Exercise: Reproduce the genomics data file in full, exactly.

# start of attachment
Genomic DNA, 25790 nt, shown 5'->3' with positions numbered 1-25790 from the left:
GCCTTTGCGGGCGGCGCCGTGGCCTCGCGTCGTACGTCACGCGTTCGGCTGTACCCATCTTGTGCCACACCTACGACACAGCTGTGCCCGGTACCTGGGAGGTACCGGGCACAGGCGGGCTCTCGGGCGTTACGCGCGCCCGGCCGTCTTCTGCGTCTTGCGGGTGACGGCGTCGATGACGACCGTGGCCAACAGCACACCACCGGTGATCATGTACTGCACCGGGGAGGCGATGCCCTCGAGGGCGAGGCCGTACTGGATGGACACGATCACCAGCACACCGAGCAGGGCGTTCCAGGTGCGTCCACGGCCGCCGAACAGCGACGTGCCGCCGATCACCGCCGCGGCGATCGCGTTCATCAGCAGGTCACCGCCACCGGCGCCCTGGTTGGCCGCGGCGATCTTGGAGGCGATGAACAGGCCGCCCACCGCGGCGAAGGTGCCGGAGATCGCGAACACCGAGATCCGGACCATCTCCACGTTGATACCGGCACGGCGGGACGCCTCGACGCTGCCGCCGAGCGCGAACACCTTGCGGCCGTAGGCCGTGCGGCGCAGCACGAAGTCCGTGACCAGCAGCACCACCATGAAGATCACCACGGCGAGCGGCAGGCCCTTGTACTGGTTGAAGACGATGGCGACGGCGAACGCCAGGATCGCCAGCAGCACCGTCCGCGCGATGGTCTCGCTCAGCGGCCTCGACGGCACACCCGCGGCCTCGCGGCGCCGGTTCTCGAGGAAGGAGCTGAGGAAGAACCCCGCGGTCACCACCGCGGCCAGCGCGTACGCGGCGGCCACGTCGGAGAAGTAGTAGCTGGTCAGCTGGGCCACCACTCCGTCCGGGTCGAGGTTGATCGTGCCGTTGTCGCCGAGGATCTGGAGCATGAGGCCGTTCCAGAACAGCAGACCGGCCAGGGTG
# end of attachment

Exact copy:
Genomic DNA, 25790 nt, shown 5'->3' with positions numbered 1-25790 from the left:
GCCTTTGCGGGCGGCGCCGTGGCCTCGCGTCGTACGTCACGCGTTCGGCTGTACCCATCTTGTGCCACACCTACGACACAGCTGTGCCCGGTACCTGGGAGGTACCGGGCACAGGCGGGCTCTCGGGCGTTACGCGCGCCCGGCCGTCTTCTGCGTCTTGCGGGTGACGGCGTCGATGACGACCGTGGCCAACAGCACACCACCGGTGATCATGTACTGCACCGGGGAGGCGATGCCCTCGAGGGCGAGGCCGTACTGGATGGACACGATCACCAGCACACCGAGCAGGGCGTTCCAGGTGCGTCCACGGCCGCCGAACAGCGACGTGCCGCCGATCACCGCCGCGGCGATCGCGTTCATCAGCAGGTCACCGCCACCGGCGCCCTGGTTGGCCGCGGCGATCTTGGAGGCGATGAACAGGCCGCCCACCGCGGCGAAGGTGCCGGAGATCGCGAACACCGAGATCCGGACCATCTCCACGTTGATACCGGCACGGCGGGACGCCTCGACGCTGCCGCCGAGCGCGAACACCTTGCGGCCGTAGGCCGTGCGGCGCAGCACGAAGTCCGTGACCAGCAGCACCACCATGAAGATCACCACGGCGAGCGGCAGGCCCTTGTACTGGTTGAAGACGATGGCGACGGCGAACGCCAGGATCGCCAGCAGCACCGTCCGCGCGATGGTCTCGCTCAGCGGCCTCGACGGCACACCCGCGGCCTCGCGGCGCCGGTTCTCGAGGAAGGAGCTGAGGAAGAACCCCGCGGTCACCACCGCGGCCAGCGCGTACGCGGCGGCCACGTCGGAGAAGTAGTAGCTGGTCAGCTGGGCCACCACTCCGTCCGGGTCGAGGTTGATCGTGCCGTTGTCGCCGAGGATCTGGAGCATGAGGCCGTTCCAGAACAGCAGACCGGCCAGGGTG